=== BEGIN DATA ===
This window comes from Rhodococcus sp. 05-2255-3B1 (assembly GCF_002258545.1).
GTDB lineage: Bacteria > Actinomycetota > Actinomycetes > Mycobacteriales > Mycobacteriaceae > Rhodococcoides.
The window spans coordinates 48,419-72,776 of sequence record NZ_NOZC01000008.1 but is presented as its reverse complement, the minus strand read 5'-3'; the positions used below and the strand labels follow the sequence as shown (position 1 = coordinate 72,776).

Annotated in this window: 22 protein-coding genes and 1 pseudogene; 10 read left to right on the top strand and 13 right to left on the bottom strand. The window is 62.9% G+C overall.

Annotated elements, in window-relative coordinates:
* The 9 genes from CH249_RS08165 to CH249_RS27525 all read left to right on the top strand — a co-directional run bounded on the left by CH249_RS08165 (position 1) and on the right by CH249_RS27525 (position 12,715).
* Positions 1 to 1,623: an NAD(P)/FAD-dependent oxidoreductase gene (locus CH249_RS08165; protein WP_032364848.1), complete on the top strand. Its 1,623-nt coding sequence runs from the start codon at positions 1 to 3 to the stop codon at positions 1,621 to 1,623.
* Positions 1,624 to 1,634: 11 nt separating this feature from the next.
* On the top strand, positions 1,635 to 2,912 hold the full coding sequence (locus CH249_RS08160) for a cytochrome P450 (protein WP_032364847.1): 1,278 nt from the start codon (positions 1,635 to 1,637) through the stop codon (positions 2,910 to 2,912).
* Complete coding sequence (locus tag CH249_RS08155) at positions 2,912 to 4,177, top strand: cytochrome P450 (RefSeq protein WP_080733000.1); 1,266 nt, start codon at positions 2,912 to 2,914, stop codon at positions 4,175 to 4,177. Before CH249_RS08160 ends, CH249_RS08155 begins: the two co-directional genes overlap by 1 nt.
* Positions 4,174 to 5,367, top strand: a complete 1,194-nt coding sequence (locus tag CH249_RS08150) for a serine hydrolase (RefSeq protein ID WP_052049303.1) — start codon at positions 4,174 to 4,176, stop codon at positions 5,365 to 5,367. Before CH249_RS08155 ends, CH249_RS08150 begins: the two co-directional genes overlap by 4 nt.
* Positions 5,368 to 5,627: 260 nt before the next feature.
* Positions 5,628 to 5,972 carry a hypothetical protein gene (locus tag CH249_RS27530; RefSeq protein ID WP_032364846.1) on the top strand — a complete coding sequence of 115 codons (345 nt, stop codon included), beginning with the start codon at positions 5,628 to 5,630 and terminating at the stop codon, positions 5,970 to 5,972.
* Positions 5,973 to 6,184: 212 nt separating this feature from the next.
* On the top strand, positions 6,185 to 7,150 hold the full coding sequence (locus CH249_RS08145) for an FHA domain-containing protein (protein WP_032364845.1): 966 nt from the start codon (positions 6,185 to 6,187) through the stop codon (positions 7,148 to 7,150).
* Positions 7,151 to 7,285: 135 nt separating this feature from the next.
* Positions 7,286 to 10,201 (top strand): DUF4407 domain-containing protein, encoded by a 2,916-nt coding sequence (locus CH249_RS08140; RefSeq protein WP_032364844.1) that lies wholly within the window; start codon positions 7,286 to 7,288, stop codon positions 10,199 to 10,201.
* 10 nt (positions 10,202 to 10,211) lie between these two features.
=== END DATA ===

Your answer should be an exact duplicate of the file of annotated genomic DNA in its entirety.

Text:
This window comes from Rhodococcus sp. 05-2255-3B1 (assembly GCF_002258545.1).
GTDB lineage: Bacteria > Actinomycetota > Actinomycetes > Mycobacteriales > Mycobacteriaceae > Rhodococcoides.
The window spans coordinates 48,419-72,776 of sequence record NZ_NOZC01000008.1 but is presented as its reverse complement, the minus strand read 5'-3'; the positions used below and the strand labels follow the sequence as shown (position 1 = coordinate 72,776).

Annotated in this window: 22 protein-coding genes and 1 pseudogene; 10 read left to right on the top strand and 13 right to left on the bottom strand. The window is 62.9% G+C overall.

Annotated elements, in window-relative coordinates:
* The 9 genes from CH249_RS08165 to CH249_RS27525 all read left to right on the top strand — a co-directional run bounded on the left by CH249_RS08165 (position 1) and on the right by CH249_RS27525 (position 12,715).
* Positions 1 to 1,623: an NAD(P)/FAD-dependent oxidoreductase gene (locus CH249_RS08165; protein WP_032364848.1), complete on the top strand. Its 1,623-nt coding sequence runs from the start codon at positions 1 to 3 to the stop codon at positions 1,621 to 1,623.
* Positions 1,624 to 1,634: 11 nt separating this feature from the next.
* On the top strand, positions 1,635 to 2,912 hold the full coding sequence (locus CH249_RS08160) for a cytochrome P450 (protein WP_032364847.1): 1,278 nt from the start codon (positions 1,635 to 1,637) through the stop codon (positions 2,910 to 2,912).
* Complete coding sequence (locus tag CH249_RS08155) at positions 2,912 to 4,177, top strand: cytochrome P450 (RefSeq protein WP_080733000.1); 1,266 nt, start codon at positions 2,912 to 2,914, stop codon at positions 4,175 to 4,177. Before CH249_RS08160 ends, CH249_RS08155 begins: the two co-directional genes overlap by 1 nt.
* Positions 4,174 to 5,367, top strand: a complete 1,194-nt coding sequence (locus tag CH249_RS08150) for a serine hydrolase (RefSeq protein ID WP_052049303.1) — start codon at positions 4,174 to 4,176, stop codon at positions 5,365 to 5,367. Before CH249_RS08155 ends, CH249_RS08150 begins: the two co-directional genes overlap by 4 nt.
* Positions 5,368 to 5,627: 260 nt before the next feature.
* Positions 5,628 to 5,972 carry a hypothetical protein gene (locus tag CH249_RS27530; RefSeq protein ID WP_032364846.1) on the top strand — a complete coding sequence of 115 codons (345 nt, stop codon included), beginning with the start codon at positions 5,628 to 5,630 and terminating at the stop codon, positions 5,970 to 5,972.
* Positions 5,973 to 6,184: 212 nt separating this feature from the next.
* On the top strand, positions 6,185 to 7,150 hold the full coding sequence (locus CH249_RS08145) for an FHA domain-containing protein (protein WP_032364845.1): 966 nt from the start codon (positions 6,185 to 6,187) through the stop codon (positions 7,148 to 7,150).
* Positions 7,151 to 7,285: 135 nt separating this feature from the next.
* Positions 7,286 to 10,201 (top strand): DUF4407 domain-containing protein, encoded by a 2,916-nt coding sequence (locus CH249_RS08140; RefSeq protein WP_032364844.1) that lies wholly within the window; start codon positions 7,286 to 7,288, stop codon positions 10,199 to 10,201.
* 10 nt (positions 10,202 to 10,211) lie between these two features.